4. DNA Fragmentation

The majority of men aren't familiar with the concept of DNA fragmentation. Yet, it is quite an 'influential factor' in dictating your fertility, especially in later years. To define it simply, DNA fragmentation refers to the amount of DNA damage in your sperm. Although men of all ages undergo DNA fragmentation 3, its rate starts to increase by 0.3%/year as you age.12

Other Effects Of Advancing Male Age

Along with low sperm quality and reduced fertility rates, advanced paternal age can pose many other problems related to pregnancy & the offspring. The most common issue seen among aging males as fathers is miscarriages. The chances of pregnancy loss within 6-20 weeks with a >35-year-old father are 27%. And this rate increases even more as they cross 50.13

Increased risk of miscarriage, pre-term-birth, multiple birth defects, and neurodevelopmental diseasesIncreased risk of miscarriage, pre-term-birth, multiple birth defects, and neurodevelopmental diseases

Statistics also point to an increased incidence of preterm birth by 1.7-2.1% if the father is above 45 years of age.13 Moreover, men between 30-35 years of age are more likely to have babies being born with birth defects than fathers in their early 20s. The risk again increases many folds, 16% to be precise, as they turn 50!13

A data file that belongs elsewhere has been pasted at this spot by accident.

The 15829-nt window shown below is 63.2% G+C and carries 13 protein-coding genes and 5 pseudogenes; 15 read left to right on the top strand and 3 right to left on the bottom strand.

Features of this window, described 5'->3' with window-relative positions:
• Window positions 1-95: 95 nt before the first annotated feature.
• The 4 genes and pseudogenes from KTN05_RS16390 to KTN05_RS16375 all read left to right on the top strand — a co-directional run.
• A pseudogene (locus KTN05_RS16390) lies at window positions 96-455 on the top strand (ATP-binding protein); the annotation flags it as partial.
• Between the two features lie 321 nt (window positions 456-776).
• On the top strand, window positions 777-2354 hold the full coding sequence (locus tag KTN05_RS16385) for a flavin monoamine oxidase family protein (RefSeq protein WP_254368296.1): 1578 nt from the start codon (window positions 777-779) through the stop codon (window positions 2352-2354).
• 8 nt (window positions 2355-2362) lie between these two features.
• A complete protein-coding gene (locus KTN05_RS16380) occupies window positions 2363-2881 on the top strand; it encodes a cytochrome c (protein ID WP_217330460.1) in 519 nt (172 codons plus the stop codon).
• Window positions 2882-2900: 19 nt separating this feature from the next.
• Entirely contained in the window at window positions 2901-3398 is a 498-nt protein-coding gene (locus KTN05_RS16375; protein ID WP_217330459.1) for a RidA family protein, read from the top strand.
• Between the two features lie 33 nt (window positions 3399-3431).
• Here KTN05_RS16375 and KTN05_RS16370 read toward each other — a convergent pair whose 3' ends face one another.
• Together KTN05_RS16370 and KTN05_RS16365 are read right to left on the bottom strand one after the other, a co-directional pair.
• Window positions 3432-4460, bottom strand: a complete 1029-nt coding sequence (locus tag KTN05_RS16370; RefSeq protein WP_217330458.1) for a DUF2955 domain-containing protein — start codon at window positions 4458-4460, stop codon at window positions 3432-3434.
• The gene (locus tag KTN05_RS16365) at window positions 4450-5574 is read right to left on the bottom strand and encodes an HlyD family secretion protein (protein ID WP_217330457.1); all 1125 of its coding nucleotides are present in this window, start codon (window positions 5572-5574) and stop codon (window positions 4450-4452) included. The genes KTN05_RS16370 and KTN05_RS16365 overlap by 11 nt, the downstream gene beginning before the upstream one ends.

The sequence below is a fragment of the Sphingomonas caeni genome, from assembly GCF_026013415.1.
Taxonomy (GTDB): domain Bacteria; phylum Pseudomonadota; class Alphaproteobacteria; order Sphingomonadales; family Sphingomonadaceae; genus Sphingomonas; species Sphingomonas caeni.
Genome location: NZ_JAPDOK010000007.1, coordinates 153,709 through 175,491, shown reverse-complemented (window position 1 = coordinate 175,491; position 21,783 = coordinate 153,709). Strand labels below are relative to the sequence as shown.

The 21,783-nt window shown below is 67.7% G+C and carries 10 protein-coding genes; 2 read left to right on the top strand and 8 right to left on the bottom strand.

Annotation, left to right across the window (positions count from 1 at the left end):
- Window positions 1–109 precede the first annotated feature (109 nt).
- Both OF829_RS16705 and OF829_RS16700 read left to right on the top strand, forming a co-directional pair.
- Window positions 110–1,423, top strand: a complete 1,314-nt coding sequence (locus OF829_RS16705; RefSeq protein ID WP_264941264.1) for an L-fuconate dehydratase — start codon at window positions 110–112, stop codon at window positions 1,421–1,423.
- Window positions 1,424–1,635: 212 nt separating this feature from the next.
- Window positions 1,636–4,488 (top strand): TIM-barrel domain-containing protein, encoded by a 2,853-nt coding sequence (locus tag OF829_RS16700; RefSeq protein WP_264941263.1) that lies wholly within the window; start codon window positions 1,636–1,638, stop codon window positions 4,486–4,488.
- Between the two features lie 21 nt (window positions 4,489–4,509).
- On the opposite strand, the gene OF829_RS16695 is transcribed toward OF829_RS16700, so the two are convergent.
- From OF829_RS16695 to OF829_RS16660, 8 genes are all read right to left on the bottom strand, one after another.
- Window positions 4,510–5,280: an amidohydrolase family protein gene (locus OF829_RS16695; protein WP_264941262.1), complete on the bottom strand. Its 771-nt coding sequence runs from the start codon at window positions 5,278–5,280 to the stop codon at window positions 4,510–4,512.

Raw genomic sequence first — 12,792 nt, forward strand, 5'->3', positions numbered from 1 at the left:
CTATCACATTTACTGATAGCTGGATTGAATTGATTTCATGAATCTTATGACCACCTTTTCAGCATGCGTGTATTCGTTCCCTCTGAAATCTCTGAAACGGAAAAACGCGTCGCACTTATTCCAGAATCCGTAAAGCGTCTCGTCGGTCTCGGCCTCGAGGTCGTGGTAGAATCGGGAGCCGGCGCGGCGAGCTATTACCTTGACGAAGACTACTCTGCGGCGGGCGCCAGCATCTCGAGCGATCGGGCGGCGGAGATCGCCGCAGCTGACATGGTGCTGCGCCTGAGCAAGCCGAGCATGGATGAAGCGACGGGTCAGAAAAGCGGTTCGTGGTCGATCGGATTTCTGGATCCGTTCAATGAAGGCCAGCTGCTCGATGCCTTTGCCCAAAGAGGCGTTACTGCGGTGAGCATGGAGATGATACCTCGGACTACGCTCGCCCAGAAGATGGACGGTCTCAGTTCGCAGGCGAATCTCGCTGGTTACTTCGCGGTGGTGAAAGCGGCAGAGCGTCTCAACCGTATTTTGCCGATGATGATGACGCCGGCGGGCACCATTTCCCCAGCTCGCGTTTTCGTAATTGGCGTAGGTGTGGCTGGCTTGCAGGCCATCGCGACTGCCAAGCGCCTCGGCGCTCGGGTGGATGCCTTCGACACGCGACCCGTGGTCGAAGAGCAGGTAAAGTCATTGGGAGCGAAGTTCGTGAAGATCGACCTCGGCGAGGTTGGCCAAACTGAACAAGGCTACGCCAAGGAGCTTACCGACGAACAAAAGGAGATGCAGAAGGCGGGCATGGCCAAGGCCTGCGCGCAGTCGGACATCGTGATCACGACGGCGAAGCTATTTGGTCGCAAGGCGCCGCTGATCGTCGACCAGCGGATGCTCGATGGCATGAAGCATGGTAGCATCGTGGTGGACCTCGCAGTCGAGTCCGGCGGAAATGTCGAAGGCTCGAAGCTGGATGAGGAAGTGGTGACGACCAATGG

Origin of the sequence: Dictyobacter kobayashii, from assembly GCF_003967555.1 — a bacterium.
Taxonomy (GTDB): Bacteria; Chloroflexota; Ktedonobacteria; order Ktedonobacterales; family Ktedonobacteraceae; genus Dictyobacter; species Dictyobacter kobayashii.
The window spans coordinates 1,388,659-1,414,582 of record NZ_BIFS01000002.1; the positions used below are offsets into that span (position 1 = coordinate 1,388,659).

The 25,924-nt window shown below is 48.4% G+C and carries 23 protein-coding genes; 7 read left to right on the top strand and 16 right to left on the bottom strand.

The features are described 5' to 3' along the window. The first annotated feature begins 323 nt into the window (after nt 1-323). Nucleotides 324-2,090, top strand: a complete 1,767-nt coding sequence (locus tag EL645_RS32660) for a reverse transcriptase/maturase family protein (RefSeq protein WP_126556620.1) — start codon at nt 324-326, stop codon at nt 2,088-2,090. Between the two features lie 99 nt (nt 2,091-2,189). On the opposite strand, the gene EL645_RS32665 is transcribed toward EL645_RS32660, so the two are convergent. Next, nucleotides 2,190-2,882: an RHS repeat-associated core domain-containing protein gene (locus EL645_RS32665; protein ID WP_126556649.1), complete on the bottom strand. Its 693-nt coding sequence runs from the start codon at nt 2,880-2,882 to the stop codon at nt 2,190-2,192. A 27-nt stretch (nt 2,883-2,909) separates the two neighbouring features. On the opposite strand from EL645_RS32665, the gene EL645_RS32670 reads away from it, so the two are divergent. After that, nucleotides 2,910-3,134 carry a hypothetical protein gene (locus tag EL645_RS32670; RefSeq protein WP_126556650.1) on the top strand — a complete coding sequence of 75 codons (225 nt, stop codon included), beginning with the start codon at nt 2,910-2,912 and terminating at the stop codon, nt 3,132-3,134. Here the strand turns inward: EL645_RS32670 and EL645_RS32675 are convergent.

Apart from these adverse pregnancy outcomes, advanced paternal age is also linked with an increased risk of neurodevelopmental disorders in children, including schizophrenia, autism, and psychosis.13

It's Time To Track Your Fertility!

We can't stop the clock, but we can learn to move with it without giving up a chance to have a baby! And the only way to do that is to opt for a semen analysis. And the sooner, the better. Because let's not forget what we just learned - Male fertility begins to decrease after 35. It may start a little early for some, and for others, it may go up to 40 or more. Does that mean all 20 or 25-year-olds should sit back and relax? Definitely no! 

Take A Step Ahead With SpermScore

A semen analysis test is the best way to understand your fertility and take actionable steps in time. It gives you a detailed perspective on your sperm health and also helps couples to navigate through fertility testing with ease, saving both cost & time. LifeCell is here to help you take a step towards this journey with SpermScore - A convenient, comprehensive & confidential way to test the quality of your sperm in the comfort and privacy of your home! With just a single test, you can understand your fertility status, plan your family goals, and explore options like sperm banking, if necessary!

References:

  1. https://www.ncbi.nlm.nih.gov/books/NBK279031/ 
  2. https://www.ncbi.nlm.nih.gov/books/NBK562258/  
  3. https://www.ncbi.nlm.nih.gov/pmc/articles/PMC3253726/ 
  4. https://www.ncbi.nlm.nih.gov/pmc/articles/PMC3321353/ 
  5. https://www.ncbi.nlm.nih.gov/pmc/articles/PMC4270136/ 
  6. https://www.cdc.gov/reproductivehealth/infertility/index.htm 
  7. https://pubmed.ncbi.nlm.nih.gov/16793993/ 
  8. https://www.tandfonline.com/doi/abs/10.1080/01485010701225667?journalCode=iaan19 
  9. https://www.nhs.uk/conditions/low-sperm-count/  
  10. https://www.ncbi.nlm.nih.gov/pmc/articles/PMC3724202/ 
  11. https://onlinelibrary.wiley.com/doi/full/10.1111/andr.12389 
  12. https://www.ncbi.nlm.nih.gov/pmc/articles/PMC6993171/ 
  13. https://www.ncbi.nlm.nih.gov/pmc/articles/PMC6030011/  

References